• Rutan 61 Long E-Z By Virtavia

    Review: Rutan 61 Long E-Z By Virtavia

    By Bill Stack (6 November 2010)

    Screen shots by Virtavia

    Rutan's 61 Long E-Z is a canard-wing home-built aircraft designed by Rutan Aircraft. Designed for fuel-efficient long-range flight, it can fly up to 1,600 miles (2,500 kilometers) and more than 10 hours on 52 gallons (200 liters) of fuel. Pilots sit in slightly reclined seats and use a stick controller to the right side of the pilot seat. It does not stall the same way more common aircraft stall because the canard wing stalls first and lowers the nose to gain airspeed, which prevents the main wings from stalling. This model followed the similar Rutan VariEze, which had a smaller cabin, less fuel and baggage capacity, and a less powerful engine.

    These specifications are taken from Wikipedia

    • Empty weight: 760 lb (345 kg).
    • Cruise speed: 160 kt (184 mph, 291 km/h)
    • Max. Speed (level flight): 185 kt (210 mph, 340 km/h).
    • Range (at cruise speed): 1,200 nautical miles (2,200 km; 1,400 mi)
    • Fuel capacity: 50 U.S. gal (200 L)

    Virtavia's specifications listed in the product manual are comparable.

    A bit of trivia about this aircraft: Popular American singer John Denver lost his life while flying a Long E-Z on October 12, 1997. The National Transportation Safety Board blamed a combination of design flaws and pilot error.

    The Rutan 61 Long E-Z was originally sold by Alphasim, which has ceased trading according to www.alphasim.co.uk. The majority of products previously sold on its website under the AlphaSim brand are available under the 'Virtavia' brand at all leading flightsim addon sites, according to that site. Virtavia also sells a Sea King helicopter, a B1-B bomber, a B2 Islander and quite a few others.

    "The Virtavia model is the same as the AlphaSim one in every respect," explained Phil of Virtavia. "When AlphaSim closed down, Virtavia took over the marketing of the products previously marketed by AlphaSim."

    These are among many features of the Long E-Z listed by Virtavia:

    • Six model variations with 10 detailed texture sets
    • Highly authentic virtual cockpit with animations and mousable controls
    • Extremely authentic flight dynamics, fully tested and approved by real E-Z pilots
    • Very high quality sounds
    • Detailed, illustrated 60-page PDF manual


    Screen shots by Bill Stack


    Instant download from the Pilot Shop


    Installation program


    License key required


    Copyright acknowledgment required


    Manual included


    Checklists & reference included


    Uninstall program included


    Visual Features

    Virtavia's Long E-Z is very accurate compared with real-world photos I found on the Internet.

    The exterior is true to form in all dimensions, and it includes all major working parts such as ailerons, rudder, and canard elevators. The front landing gear retracts while the main gear remain fixed, as is true with the real-world models.

    The 3D virtual panel is excellent. It's very clear and crisp &#8212 better than many I've seen. But the airspeed indicator is difficult to read without zooming in on it because it's smaller than other major instruments. This panel is unlike any of the numerous versions I found on the Internet, and it wasn't developed by Virtavia, so I cannot verify its accuracy. Given that the plane is home built it's likely that each one has a different panel.

    Animations include a ventral spoiler, nose gear retraction, nose gear kneeling, and other items. The two rudders swing outward in opposite directions from each other to serve as speed brakes upon landing. The GPS device mounted on the right side of the cockpit swivels out for visibility and back against the virtual cockpit's inside wall to be out of the way. The canopy opens and closes with a click of the canopy handle on the left side of the virtual cockpit.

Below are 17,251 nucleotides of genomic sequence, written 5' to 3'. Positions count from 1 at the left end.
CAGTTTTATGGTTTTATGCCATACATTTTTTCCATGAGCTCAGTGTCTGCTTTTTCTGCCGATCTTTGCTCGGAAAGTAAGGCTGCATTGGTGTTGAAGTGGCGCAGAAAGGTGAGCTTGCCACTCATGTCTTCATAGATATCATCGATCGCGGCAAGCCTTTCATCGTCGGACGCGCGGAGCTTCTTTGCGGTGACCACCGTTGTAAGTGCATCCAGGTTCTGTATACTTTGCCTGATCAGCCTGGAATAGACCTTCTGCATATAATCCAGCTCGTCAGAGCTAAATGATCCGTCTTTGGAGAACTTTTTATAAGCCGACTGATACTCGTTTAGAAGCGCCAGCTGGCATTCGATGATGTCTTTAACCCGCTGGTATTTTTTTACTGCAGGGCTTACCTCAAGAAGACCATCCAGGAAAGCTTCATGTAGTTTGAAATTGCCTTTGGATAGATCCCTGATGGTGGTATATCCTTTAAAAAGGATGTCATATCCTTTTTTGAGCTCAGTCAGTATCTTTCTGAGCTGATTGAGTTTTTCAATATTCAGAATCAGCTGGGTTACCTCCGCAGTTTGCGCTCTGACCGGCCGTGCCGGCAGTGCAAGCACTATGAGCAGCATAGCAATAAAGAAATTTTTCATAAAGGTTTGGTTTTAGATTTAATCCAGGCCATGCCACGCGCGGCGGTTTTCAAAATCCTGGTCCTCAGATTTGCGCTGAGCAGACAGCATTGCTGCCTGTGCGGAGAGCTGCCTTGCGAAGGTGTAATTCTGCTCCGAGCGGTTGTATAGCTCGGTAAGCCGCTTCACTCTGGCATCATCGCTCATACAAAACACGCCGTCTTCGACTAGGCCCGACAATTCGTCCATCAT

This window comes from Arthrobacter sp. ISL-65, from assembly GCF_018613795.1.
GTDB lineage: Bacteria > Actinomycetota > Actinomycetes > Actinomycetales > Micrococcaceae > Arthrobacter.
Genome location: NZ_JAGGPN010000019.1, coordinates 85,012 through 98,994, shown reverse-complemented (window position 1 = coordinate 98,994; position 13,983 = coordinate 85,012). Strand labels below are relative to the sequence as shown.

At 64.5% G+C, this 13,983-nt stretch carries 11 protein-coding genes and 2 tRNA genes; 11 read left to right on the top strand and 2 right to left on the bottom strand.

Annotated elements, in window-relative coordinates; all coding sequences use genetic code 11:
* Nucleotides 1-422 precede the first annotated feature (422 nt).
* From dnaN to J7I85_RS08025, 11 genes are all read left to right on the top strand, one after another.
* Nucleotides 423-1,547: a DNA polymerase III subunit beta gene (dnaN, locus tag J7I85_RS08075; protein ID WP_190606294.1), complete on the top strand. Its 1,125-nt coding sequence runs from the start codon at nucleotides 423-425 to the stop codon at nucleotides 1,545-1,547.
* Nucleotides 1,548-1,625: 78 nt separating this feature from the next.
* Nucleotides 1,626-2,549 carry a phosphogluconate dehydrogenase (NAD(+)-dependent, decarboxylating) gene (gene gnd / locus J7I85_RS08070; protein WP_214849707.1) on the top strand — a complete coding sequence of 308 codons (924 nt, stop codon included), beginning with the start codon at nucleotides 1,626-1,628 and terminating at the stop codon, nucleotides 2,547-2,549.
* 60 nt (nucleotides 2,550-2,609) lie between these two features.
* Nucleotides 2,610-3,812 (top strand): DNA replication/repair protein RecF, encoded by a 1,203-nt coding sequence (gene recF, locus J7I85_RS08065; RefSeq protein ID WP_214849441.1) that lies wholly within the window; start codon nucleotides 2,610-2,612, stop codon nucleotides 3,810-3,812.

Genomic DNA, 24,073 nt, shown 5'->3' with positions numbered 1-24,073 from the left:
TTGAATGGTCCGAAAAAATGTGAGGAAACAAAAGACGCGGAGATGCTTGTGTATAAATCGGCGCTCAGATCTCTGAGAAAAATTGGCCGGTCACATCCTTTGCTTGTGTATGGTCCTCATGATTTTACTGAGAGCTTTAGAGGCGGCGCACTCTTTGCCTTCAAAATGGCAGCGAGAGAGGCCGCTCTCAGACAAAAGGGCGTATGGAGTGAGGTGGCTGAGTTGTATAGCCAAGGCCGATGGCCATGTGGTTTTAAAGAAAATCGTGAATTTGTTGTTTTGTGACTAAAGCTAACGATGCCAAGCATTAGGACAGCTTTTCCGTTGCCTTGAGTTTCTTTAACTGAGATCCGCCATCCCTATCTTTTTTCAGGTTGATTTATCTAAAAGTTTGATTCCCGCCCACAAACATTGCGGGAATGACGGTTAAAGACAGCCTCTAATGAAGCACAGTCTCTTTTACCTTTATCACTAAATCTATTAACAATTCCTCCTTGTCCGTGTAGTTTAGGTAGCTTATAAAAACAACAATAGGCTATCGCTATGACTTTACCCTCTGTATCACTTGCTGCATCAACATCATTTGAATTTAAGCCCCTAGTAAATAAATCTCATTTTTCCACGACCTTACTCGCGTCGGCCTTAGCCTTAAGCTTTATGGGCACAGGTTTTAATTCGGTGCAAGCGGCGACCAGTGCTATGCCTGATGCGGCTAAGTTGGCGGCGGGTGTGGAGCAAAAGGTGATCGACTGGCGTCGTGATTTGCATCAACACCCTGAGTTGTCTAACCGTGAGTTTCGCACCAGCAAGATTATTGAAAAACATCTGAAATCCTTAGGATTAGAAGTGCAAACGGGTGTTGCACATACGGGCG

The 2D main instrument panel is not useful, and Virtavia says it's not needed. Only the top of the instrument panel is visible, which the developer calls "minimal bitmap." Many simmers don't care about 2D panels, anyway, but some do like them. Its popup panels for GPS and radios are useful by themselves, but I don't see why they would be used on a 2D panel when nobody can use the 2D main panel in the first place and the popups are also available through the 3D cockpit.


    Screen shots by Bill Stack

    Technical Features

    The archive file contains installation program for FS2004 and FSX, and it is small enough to download quickly.

    I reviewed the FSX version. Having briefly looked over the FS2004 version, I found it basically the same as the FSX version.

    The installation program installs all needed files into the correct folders for FS2004 or FSX. Simply select the simulator version (FS2004 or FSX), and the installation program does the rest.

    No license key or legal agreement are required.

    The product description says: "Six model variations with 10 detailed texture sets." The major differences among them are small versus large rudders, straight versus tapered canards, with or without baggage pods, and two engine types.

    The product description says: "All gauges are fully mousable with switch parts all working correctly." This is true, but some of the switches are so small that finding the right spot for activation requires close attention.

    Sounds are unique to this aircraft, having been "expertly crafted by Turbine Sound Studios" according to the Virtavia manual, and they seem realistic for such an aircraft.

    Checklists and reference sheets are excellent. They're comprehensive, telling almost all that's needed for flying this aircraft properly. They display nicely in the kneeboard, and they are included in the Adobe manual.

    The GPS device is turned off by default. Users must click on the antenna to turn it on.

    Five of the 10 models in the package I downloaded from the Pilot Shop were black inside, including their pilots, from all viewpoints &#8212 inside, outside, and in the aircraft-selection menu. Virtavia's tech support said there were errors in the texture.cfg files for each of these aircraft. They explained how to fix them and promised an update as of 22 September 2010. Any buyer who finds this problem should contact Virtavia's tech support for a fix or update.